Kandou today confirmed its Matterhorn™ KB8010 USB4® retimer is DisplayPort 2.1-compliant as certified by the Video Electronics Standards Association (VESA®).

DisplayPort 2.1 enables the next generation of display devices and external monitors. DisplayPort 2.1 certification and VESA logo use means your products have met the highest standards in the industry. KB8010 was certified to be compliant to the DisplayPort 2.1 Compliance Test Specification and tested for DisplayPort interoperability.

Author Details
James Choate, compliance program manager for VESA

This is a major milestone for KB8010, and it is only the fourth product and the only retimer to achieve DP 2.1 certification. It took a great collective cross functional team to meet this milestone. Great work all around.

Author Details
Dr. Amin Shokrollahi, founder and CEO of Kandou

The addition of DisplayPort 2.1 functionality to KB8010, a member of the Matterhorn family of USB-C® multiprotocol retimers solutions for USB4, underscores Kandou’s commitment to meeting the industry’s demand for increased bandwidth and higher data rates.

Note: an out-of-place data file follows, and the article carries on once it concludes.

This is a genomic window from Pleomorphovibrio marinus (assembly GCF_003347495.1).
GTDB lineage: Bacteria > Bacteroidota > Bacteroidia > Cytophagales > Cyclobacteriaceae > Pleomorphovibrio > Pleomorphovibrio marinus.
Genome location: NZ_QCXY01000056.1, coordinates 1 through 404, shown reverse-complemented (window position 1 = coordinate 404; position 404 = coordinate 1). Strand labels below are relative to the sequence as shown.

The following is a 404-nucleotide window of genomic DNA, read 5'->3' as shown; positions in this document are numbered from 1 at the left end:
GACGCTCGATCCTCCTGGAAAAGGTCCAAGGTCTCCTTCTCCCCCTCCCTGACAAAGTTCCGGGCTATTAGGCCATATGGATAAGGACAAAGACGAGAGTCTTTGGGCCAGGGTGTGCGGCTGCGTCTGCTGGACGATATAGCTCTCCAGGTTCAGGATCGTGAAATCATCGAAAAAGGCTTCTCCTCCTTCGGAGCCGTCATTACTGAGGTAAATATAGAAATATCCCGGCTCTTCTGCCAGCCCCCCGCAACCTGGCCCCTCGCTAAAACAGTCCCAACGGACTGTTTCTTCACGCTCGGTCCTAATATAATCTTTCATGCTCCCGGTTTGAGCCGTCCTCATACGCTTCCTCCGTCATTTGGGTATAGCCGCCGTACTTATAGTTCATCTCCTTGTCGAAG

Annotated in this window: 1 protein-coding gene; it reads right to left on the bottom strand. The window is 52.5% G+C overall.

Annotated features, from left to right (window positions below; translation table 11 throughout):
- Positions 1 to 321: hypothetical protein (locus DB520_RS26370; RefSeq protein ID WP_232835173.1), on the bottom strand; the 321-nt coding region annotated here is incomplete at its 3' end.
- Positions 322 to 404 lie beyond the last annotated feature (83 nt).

The DisplayPort 2.1 standard can increase bandwidth to up to 77.4 gigabits per second of data, supporting a variety of use cases, including 16K resolution with high-dynamic range (HDR) at 60 Hz or 10K resolution with HDR at 80 Hz. The increased bandwidth offers consumers higher resolution for multiple-monitor setups, including running two displays with 8K resolution at 120 Hz, and improves display resolution and refresh rates for billboard-sized displays, gaming and video editing. In addition to bandwidth improvements, DisplayPort 2.1 also enables reduced power consumption and improved interoperability with USB4.

Kandou introduced Matterhorn KB8010 in October, highlighting support for DisplayPort 2.1 functionality to target mobile, tablet and desktop PC applications. In addition to support for DisplayPort 2.1, KB8010 supports the low-power states for USB4, adds USB 3.2 Gen 2×2 (20 Gbps), enables 1.8V IO logic, and doubles the number of I2C device addresses, enabling system designers to reduce components on the motherboard and decrease system cost.